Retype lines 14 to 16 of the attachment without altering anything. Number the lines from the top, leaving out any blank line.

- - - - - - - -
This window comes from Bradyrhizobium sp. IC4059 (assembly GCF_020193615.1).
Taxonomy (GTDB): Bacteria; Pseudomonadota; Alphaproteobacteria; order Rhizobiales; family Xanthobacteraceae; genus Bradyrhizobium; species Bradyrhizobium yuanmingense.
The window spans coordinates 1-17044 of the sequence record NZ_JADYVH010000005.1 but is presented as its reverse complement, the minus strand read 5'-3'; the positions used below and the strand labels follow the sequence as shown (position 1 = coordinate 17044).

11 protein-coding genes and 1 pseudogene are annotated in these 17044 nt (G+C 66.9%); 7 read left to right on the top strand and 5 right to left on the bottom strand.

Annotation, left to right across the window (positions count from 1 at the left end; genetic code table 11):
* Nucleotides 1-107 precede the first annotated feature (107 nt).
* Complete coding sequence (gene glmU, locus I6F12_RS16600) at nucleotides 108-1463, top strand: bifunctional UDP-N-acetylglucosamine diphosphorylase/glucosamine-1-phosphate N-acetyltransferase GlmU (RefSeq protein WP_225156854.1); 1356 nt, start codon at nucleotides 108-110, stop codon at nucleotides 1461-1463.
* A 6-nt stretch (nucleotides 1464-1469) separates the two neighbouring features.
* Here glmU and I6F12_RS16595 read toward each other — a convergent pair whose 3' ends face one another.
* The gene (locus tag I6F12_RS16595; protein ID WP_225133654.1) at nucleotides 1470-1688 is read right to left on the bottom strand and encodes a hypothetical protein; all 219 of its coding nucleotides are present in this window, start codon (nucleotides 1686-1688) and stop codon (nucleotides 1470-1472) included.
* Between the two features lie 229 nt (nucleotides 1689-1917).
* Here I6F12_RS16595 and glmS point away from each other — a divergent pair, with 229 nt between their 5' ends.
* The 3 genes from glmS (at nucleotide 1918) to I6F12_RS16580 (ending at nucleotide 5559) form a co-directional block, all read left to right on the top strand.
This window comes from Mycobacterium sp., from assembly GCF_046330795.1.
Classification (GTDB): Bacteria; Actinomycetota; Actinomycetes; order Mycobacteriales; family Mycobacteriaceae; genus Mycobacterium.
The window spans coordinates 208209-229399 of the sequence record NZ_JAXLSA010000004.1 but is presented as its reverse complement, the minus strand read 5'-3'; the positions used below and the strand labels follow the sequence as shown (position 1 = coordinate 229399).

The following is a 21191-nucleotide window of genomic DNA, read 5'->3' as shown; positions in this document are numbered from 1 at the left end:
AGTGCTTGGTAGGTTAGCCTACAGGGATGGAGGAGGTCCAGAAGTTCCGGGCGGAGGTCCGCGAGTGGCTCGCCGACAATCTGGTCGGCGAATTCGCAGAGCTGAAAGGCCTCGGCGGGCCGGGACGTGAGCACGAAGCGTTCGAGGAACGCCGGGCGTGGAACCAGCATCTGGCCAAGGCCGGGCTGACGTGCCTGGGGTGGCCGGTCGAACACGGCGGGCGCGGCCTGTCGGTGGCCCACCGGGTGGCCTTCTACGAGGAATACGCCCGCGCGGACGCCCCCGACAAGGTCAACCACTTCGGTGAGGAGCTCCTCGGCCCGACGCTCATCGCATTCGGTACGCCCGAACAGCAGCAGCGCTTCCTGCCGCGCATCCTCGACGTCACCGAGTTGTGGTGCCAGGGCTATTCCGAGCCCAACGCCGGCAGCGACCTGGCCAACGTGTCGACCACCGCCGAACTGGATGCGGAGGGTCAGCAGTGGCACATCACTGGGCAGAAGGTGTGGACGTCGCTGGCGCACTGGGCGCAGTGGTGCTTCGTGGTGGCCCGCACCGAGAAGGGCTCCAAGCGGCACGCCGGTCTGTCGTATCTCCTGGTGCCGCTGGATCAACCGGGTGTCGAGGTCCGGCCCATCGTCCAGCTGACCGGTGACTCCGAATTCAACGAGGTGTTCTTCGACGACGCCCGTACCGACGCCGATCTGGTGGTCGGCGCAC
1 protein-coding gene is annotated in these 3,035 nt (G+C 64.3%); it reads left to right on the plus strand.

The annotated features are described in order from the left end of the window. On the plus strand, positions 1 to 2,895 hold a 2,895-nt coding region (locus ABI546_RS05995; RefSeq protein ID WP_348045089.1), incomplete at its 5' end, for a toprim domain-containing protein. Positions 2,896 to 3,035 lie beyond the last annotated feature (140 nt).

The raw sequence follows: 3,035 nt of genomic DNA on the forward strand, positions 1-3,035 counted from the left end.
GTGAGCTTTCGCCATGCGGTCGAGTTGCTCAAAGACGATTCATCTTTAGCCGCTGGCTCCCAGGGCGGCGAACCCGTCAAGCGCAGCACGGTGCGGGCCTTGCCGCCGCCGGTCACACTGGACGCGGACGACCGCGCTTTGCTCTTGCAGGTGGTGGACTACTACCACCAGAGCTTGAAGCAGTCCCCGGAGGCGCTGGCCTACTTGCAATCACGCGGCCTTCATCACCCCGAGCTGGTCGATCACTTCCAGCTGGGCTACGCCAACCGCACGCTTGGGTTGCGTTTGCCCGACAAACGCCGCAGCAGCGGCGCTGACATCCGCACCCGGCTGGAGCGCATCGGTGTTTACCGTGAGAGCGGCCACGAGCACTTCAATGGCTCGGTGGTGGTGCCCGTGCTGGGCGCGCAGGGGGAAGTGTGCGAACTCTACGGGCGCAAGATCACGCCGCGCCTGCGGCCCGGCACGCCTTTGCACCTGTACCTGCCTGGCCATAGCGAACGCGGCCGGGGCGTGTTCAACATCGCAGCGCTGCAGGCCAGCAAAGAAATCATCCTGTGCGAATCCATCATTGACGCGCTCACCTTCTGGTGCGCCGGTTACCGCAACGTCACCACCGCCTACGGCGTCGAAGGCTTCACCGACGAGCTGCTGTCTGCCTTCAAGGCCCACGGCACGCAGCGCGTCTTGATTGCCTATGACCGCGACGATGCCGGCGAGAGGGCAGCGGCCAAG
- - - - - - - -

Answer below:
This window comes from Mycobacterium sp., from assembly GCF_046330795.1.
Classification (GTDB): Bacteria; Actinomycetota; Actinomycetes; order Mycobacteriales; family Mycobacteriaceae; genus Mycobacterium.
The window spans coordinates 208209-229399 of the sequence record NZ_JAXLSA010000004.1 but is presented as its reverse complement, the minus strand read 5'-3'; the positions used below and the strand labels follow the sequence as shown (position 1 = coordinate 229399).